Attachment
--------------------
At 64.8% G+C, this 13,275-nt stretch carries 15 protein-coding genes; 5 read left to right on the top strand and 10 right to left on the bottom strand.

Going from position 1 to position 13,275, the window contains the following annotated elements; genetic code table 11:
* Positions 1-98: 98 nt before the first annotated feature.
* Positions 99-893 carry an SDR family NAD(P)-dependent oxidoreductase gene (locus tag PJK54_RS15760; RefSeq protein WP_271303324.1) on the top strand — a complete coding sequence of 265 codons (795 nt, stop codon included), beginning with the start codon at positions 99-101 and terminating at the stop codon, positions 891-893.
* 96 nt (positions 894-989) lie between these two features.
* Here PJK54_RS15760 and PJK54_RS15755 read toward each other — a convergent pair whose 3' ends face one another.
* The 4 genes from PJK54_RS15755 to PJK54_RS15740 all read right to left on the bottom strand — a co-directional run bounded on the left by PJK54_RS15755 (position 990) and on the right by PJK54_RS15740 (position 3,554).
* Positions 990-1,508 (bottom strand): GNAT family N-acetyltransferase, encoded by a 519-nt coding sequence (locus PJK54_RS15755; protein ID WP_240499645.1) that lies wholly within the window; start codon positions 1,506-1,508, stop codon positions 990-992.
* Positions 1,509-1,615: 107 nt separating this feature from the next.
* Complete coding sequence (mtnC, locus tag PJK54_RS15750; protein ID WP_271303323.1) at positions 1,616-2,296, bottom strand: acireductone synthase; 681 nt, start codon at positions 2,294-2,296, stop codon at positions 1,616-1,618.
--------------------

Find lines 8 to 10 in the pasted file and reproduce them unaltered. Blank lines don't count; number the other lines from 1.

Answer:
* Positions 990-1,508 (bottom strand): GNAT family N-acetyltransferase, encoded by a 519-nt coding sequence (locus PJK54_RS15755; protein ID WP_240499645.1) that lies wholly within the window; start codon positions 1,506-1,508, stop codon positions 990-992.
* Positions 1,509-1,615: 107 nt separating this feature from the next.
* Complete coding sequence (mtnC, locus tag PJK54_RS15750; protein ID WP_271303323.1) at positions 1,616-2,296, bottom strand: acireductone synthase; 681 nt, start codon at positions 2,294-2,296, stop codon at positions 1,616-1,618.